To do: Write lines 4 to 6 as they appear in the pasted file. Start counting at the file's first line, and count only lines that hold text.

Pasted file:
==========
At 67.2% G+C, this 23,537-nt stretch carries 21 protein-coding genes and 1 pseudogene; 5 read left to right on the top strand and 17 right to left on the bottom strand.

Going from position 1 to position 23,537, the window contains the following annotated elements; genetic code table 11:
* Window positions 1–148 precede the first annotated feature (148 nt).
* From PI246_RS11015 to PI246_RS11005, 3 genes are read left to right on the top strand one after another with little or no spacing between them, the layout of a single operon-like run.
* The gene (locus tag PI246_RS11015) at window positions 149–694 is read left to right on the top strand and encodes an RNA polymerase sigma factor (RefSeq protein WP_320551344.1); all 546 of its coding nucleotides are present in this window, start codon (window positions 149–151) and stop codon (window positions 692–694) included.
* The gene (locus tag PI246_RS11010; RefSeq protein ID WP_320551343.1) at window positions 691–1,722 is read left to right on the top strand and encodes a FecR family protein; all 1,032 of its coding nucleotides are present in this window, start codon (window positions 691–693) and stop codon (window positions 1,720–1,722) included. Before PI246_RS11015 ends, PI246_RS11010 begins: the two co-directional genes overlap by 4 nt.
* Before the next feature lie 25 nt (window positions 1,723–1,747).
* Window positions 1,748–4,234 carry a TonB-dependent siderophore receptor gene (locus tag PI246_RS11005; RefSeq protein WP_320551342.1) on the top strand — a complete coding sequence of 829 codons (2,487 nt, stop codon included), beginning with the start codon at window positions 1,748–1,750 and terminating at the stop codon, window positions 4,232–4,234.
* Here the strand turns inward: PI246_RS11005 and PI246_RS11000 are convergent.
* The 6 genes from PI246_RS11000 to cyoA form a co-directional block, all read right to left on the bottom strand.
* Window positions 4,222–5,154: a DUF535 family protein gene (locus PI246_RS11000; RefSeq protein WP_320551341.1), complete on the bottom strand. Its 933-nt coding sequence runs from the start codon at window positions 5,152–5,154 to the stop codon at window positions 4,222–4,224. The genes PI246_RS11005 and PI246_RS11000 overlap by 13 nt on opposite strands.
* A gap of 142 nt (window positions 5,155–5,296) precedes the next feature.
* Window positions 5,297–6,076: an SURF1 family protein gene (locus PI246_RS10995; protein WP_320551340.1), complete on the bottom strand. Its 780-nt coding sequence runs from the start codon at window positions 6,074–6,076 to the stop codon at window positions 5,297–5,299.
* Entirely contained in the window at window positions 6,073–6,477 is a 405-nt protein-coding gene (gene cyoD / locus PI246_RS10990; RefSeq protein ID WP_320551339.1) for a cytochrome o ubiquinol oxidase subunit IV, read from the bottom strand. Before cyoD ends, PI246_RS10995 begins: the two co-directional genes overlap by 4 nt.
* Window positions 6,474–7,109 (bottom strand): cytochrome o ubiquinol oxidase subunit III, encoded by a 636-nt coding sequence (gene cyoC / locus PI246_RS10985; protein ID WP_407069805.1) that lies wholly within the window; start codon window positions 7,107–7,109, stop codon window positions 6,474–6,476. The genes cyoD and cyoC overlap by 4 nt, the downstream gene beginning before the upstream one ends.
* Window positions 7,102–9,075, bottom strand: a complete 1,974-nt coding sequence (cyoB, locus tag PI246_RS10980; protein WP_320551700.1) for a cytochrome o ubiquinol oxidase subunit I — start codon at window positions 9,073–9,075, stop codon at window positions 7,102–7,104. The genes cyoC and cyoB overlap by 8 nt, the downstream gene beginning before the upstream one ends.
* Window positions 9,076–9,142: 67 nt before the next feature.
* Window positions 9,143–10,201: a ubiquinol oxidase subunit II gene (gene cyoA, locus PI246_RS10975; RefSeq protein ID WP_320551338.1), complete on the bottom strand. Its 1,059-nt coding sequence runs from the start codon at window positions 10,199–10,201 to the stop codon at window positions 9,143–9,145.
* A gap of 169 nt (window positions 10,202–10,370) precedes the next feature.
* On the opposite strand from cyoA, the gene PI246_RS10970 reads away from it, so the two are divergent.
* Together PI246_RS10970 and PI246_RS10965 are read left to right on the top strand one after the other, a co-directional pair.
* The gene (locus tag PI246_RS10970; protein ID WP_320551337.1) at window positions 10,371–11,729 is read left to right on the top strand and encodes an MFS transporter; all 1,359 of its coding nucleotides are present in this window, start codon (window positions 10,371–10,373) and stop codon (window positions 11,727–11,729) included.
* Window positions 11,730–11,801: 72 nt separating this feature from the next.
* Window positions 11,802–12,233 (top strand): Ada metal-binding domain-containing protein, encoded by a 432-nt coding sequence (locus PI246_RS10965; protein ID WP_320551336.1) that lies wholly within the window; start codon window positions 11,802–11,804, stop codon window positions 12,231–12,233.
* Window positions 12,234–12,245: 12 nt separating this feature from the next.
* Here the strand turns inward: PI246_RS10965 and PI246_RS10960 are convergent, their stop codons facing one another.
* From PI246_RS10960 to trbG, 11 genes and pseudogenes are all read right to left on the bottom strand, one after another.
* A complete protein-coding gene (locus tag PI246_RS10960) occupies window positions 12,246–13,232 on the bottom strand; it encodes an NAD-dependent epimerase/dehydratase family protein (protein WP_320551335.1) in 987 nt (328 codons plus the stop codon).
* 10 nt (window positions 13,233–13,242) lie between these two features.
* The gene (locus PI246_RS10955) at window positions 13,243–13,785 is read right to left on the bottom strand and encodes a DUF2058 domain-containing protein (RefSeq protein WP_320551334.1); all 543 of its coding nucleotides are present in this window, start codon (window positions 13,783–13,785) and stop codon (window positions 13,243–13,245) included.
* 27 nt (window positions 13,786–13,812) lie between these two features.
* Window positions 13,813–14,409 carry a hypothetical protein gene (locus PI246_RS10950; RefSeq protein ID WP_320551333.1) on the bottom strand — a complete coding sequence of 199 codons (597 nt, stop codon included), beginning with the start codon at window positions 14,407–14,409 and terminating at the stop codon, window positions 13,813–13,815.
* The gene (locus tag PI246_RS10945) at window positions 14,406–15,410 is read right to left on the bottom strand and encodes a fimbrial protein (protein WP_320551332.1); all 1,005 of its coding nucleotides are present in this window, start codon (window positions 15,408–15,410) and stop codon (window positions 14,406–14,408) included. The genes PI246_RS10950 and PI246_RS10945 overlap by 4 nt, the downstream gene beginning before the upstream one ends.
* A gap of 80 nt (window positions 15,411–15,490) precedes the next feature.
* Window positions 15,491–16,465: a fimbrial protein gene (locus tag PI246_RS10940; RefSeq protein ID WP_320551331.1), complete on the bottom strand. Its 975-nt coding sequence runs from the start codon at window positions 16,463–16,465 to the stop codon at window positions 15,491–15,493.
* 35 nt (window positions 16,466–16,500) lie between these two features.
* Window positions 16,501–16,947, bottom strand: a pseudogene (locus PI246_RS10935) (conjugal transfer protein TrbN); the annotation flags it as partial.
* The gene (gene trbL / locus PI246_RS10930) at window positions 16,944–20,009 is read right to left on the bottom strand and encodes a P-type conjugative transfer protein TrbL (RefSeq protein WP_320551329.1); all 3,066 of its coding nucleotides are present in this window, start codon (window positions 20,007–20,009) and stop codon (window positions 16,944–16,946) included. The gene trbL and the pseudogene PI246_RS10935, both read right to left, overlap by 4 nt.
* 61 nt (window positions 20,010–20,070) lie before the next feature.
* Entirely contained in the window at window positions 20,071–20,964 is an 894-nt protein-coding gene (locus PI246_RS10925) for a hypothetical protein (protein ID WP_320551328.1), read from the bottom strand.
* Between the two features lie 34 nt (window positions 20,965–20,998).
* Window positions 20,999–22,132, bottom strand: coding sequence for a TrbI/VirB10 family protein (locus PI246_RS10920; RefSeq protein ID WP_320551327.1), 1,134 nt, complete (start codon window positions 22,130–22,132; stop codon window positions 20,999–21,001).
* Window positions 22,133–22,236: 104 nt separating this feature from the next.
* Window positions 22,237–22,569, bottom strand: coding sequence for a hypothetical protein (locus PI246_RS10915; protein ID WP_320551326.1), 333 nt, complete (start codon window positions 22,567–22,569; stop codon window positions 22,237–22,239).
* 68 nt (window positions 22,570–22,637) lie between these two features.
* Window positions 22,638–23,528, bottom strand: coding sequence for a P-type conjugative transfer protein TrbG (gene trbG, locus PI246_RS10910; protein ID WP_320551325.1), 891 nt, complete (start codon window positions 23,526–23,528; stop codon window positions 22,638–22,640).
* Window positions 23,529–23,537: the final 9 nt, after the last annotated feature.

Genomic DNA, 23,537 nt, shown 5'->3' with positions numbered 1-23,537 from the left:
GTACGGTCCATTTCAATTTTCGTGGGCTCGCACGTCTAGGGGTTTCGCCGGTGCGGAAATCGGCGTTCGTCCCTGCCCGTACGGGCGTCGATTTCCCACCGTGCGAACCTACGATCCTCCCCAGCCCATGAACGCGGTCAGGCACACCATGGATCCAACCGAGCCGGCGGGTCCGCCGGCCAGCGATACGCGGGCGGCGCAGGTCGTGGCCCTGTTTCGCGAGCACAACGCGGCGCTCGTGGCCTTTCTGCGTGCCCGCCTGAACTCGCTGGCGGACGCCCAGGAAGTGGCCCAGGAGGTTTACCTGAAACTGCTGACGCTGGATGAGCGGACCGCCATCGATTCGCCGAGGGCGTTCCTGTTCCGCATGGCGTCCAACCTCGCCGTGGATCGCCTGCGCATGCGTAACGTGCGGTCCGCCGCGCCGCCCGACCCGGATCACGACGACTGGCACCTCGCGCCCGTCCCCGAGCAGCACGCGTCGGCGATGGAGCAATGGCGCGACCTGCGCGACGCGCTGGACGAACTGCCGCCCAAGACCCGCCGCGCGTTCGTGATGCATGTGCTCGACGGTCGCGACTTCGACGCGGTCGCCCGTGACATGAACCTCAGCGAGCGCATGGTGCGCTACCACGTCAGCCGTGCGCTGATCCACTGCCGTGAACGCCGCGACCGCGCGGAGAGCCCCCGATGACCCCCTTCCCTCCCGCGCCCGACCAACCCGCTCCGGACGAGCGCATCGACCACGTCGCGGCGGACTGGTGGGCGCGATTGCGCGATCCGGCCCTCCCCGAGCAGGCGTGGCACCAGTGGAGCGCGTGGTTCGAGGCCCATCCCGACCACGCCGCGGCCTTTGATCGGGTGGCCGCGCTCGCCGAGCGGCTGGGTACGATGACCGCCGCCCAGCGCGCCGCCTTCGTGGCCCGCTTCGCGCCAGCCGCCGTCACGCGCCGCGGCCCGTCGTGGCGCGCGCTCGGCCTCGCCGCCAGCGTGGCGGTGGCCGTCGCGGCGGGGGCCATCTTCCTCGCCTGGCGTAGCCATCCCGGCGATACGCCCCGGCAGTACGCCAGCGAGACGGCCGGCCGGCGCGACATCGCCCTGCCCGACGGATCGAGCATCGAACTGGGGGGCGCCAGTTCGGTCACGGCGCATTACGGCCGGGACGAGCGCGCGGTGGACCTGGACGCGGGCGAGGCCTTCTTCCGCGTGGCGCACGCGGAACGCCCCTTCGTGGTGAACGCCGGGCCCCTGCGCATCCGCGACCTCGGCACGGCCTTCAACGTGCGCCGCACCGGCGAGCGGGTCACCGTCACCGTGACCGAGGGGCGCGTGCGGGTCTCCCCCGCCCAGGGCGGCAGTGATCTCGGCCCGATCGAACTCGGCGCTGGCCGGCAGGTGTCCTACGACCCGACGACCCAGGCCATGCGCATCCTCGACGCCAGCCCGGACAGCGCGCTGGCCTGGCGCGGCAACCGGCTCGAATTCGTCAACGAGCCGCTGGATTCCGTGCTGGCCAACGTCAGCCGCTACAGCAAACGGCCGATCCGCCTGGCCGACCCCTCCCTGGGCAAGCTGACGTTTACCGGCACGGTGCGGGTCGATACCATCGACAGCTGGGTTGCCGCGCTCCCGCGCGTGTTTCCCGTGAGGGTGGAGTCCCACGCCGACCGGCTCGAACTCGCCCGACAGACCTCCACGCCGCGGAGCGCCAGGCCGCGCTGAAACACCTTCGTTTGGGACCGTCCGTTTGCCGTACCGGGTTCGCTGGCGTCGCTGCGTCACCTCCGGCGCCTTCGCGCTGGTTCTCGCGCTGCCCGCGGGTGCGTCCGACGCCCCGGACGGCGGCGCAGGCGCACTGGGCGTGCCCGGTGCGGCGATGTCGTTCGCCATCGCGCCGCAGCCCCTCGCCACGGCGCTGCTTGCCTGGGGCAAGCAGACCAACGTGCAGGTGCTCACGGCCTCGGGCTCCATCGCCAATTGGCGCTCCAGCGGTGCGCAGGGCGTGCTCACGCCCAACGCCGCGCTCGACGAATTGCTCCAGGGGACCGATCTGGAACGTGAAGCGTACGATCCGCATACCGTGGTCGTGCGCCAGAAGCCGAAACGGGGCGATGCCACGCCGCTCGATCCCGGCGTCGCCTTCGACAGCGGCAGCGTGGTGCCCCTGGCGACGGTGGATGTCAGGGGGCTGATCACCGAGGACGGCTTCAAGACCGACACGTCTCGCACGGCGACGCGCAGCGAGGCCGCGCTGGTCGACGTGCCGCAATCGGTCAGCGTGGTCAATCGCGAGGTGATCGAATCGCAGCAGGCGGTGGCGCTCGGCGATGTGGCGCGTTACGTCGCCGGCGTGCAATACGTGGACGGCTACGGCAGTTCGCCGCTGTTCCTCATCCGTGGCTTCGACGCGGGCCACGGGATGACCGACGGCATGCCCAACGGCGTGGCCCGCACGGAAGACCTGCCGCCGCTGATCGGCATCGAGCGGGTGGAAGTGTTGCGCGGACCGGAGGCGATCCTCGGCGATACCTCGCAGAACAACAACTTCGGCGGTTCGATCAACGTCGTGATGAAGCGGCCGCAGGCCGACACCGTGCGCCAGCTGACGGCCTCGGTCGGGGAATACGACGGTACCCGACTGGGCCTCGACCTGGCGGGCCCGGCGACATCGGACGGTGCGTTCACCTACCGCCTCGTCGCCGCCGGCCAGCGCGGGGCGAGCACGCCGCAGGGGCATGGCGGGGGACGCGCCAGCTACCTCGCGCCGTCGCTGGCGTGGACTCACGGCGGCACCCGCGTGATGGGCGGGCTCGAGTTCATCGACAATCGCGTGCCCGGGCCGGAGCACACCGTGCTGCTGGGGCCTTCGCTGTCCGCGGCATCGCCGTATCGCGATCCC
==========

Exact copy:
* From PI246_RS11015 to PI246_RS11005, 3 genes are read left to right on the top strand one after another with little or no spacing between them, the layout of a single operon-like run.
* The gene (locus tag PI246_RS11015) at window positions 149–694 is read left to right on the top strand and encodes an RNA polymerase sigma factor (RefSeq protein WP_320551344.1); all 546 of its coding nucleotides are present in this window, start codon (window positions 149–151) and stop codon (window positions 692–694) included.
* The gene (locus tag PI246_RS11010; RefSeq protein ID WP_320551343.1) at window positions 691–1,722 is read left to right on the top strand and encodes a FecR family protein; all 1,032 of its coding nucleotides are present in this window, start codon (window positions 691–693) and stop codon (window positions 1,720–1,722) included. Before PI246_RS11015 ends, PI246_RS11010 begins: the two co-directional genes overlap by 4 nt.